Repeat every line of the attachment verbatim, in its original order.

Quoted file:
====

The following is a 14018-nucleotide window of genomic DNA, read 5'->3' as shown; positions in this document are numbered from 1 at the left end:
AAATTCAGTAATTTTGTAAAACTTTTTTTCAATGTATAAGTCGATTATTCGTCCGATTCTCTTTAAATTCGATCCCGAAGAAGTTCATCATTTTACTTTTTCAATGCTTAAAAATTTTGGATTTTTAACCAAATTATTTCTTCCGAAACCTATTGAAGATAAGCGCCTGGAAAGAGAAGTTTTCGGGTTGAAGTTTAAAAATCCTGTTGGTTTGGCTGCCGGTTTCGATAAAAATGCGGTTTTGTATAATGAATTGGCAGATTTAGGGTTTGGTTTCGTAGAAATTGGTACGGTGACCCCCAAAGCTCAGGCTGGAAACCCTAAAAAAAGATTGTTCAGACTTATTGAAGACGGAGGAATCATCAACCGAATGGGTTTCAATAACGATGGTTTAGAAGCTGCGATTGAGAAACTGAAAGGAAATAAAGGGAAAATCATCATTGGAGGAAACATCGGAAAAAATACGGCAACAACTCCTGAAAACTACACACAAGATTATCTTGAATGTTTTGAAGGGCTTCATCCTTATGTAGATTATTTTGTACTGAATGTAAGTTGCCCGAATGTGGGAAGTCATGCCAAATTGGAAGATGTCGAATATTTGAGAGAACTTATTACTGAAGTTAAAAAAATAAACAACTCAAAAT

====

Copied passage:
The following is a 14018-nucleotide window of genomic DNA, read 5'->3' as shown; positions in this document are numbered from 1 at the left end:
AAATTCAGTAATTTTGTAAAACTTTTTTTCAATGTATAAGTCGATTATTCGTCCGATTCTCTTTAAATTCGATCCCGAAGAAGTTCATCATTTTACTTTTTCAATGCTTAAAAATTTTGGATTTTTAACCAAATTATTTCTTCCGAAACCTATTGAAGATAAGCGCCTGGAAAGAGAAGTTTTCGGGTTGAAGTTTAAAAATCCTGTTGGTTTGGCTGCCGGTTTCGATAAAAATGCGGTTTTGTATAATGAATTGGCAGATTTAGGGTTTGGTTTCGTAGAAATTGGTACGGTGACCCCCAAAGCTCAGGCTGGAAACCCTAAAAAAAGATTGTTCAGACTTATTGAAGACGGAGGAATCATCAACCGAATGGGTTTCAATAACGATGGTTTAGAAGCTGCGATTGAGAAACTGAAAGGAAATAAAGGGAAAATCATCATTGGAGGAAACATCGGAAAAAATACGGCAACAACTCCTGAAAACTACACACAAGATTATCTTGAATGTTTTGAAGGGCTTCATCCTTATGTAGATTATTTTGTACTGAATGTAAGTTGCCCGAATGTGGGAAGTCATGCCAAATTGGAAGATGTCGAATATTTGAGAGAACTTATTACTGAAGTTAAAAAAATAAACAACTCAAAAT